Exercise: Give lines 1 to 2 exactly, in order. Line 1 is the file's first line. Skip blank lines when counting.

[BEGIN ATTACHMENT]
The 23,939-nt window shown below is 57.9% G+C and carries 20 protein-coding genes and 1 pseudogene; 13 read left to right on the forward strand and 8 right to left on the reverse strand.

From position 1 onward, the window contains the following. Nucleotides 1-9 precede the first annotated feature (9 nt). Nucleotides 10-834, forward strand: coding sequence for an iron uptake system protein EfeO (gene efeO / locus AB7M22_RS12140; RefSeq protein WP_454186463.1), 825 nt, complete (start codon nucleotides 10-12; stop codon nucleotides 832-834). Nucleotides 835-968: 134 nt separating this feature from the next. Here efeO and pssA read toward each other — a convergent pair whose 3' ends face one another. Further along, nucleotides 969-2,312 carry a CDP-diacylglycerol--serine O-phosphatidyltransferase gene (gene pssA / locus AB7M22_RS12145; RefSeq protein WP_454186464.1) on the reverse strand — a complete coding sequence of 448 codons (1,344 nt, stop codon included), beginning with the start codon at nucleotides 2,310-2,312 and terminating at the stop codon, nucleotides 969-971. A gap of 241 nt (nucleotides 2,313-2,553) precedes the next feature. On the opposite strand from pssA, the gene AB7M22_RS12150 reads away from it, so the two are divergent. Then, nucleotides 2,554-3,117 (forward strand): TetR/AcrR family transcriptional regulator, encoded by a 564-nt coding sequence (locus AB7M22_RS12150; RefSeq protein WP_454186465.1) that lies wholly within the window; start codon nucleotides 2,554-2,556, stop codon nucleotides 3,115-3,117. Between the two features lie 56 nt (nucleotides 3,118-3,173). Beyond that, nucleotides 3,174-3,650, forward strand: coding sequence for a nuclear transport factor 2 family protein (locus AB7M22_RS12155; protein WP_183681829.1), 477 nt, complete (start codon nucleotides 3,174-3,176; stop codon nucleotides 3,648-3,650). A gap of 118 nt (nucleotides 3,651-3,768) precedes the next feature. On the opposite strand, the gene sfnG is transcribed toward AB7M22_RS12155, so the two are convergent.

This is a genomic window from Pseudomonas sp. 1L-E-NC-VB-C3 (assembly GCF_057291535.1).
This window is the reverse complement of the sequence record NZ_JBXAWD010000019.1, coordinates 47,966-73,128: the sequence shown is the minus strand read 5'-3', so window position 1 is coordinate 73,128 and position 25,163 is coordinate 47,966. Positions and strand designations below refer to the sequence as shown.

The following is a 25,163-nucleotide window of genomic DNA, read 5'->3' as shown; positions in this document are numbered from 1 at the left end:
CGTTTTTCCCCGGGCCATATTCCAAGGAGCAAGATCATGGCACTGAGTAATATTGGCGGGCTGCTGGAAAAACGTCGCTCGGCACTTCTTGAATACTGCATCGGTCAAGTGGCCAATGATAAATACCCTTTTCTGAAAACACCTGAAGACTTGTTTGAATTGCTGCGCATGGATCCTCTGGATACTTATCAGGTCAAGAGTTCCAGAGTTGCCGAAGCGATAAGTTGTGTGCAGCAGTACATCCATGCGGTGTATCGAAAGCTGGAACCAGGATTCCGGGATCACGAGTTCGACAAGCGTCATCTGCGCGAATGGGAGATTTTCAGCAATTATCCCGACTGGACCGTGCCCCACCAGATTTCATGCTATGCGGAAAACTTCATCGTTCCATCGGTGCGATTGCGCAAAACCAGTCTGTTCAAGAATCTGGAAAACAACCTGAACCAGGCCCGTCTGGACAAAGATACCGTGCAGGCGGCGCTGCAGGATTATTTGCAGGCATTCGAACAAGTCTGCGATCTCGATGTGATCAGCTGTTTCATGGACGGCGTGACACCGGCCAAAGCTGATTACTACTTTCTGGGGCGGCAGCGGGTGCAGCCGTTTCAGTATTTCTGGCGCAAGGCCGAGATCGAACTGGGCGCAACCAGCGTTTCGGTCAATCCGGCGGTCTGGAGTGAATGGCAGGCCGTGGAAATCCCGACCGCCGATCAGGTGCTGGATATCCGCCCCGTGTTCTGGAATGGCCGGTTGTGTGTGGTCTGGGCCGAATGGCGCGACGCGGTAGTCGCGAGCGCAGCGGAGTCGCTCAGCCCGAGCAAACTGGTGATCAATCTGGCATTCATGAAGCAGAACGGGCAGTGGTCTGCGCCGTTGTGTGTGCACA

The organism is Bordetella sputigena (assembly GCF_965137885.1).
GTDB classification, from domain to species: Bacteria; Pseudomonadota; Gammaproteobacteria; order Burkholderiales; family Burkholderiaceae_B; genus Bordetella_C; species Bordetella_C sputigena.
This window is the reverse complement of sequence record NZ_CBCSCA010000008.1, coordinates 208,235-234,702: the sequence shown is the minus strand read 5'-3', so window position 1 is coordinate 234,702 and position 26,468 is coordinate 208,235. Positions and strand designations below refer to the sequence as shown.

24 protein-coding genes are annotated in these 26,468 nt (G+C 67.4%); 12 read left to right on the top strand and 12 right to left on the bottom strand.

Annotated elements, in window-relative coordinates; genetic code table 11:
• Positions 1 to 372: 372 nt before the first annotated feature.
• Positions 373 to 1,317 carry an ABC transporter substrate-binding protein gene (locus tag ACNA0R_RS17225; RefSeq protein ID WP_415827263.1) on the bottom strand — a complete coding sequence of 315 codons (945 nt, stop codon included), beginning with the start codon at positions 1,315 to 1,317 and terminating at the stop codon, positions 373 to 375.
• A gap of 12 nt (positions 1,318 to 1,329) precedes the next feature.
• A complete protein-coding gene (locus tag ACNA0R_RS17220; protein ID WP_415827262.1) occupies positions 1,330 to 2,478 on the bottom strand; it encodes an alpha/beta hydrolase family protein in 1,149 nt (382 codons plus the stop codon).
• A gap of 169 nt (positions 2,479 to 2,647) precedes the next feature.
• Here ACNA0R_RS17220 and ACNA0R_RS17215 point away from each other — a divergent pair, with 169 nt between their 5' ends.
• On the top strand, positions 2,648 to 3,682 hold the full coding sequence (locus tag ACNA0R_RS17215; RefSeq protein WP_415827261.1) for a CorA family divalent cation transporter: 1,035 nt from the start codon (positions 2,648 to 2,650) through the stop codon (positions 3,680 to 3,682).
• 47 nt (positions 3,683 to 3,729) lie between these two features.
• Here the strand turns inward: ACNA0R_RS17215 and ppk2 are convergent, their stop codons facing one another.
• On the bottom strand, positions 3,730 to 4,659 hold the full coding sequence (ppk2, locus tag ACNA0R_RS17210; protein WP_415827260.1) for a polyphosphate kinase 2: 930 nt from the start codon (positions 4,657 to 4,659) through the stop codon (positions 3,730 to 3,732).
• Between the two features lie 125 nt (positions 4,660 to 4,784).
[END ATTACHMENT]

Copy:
The 23,939-nt window shown below is 57.9% G+C and carries 20 protein-coding genes and 1 pseudogene; 13 read left to right on the forward strand and 8 right to left on the reverse strand.

From position 1 onward, the window contains the following. Nucleotides 1-9 precede the first annotated feature (9 nt). Nucleotides 10-834, forward strand: coding sequence for an iron uptake system protein EfeO (gene efeO / locus AB7M22_RS12140; RefSeq protein WP_454186463.1), 825 nt, complete (start codon nucleotides 10-12; stop codon nucleotides 832-834). Nucleotides 835-968: 134 nt separating this feature from the next. Here efeO and pssA read toward each other — a convergent pair whose 3' ends face one another. Further along, nucleotides 969-2,312 carry a CDP-diacylglycerol--serine O-phosphatidyltransferase gene (gene pssA / locus AB7M22_RS12145; RefSeq protein WP_454186464.1) on the reverse strand — a complete coding sequence of 448 codons (1,344 nt, stop codon included), beginning with the start codon at nucleotides 2,310-2,312 and terminating at the stop codon, nucleotides 969-971. A gap of 241 nt (nucleotides 2,313-2,553) precedes the next feature. On the opposite strand from pssA, the gene AB7M22_RS12150 reads away from it, so the two are divergent. Then, nucleotides 2,554-3,117 (forward strand): TetR/AcrR family transcriptional regulator, encoded by a 564-nt coding sequence (locus AB7M22_RS12150; RefSeq protein WP_454186465.1) that lies wholly within the window; start codon nucleotides 2,554-2,556, stop codon nucleotides 3,115-3,117. Between the two features lie 56 nt (nucleotides 3,118-3,173). Beyond that, nucleotides 3,174-3,650, forward strand: coding sequence for a nuclear transport factor 2 family protein (locus AB7M22_RS12155; protein WP_183681829.1), 477 nt, complete (start codon nucleotides 3,174-3,176; stop codon nucleotides 3,648-3,650). A gap of 118 nt (nucleotides 3,651-3,768) precedes the next feature. On the opposite strand, the gene sfnG is transcribed toward AB7M22_RS12155, so the two are convergent.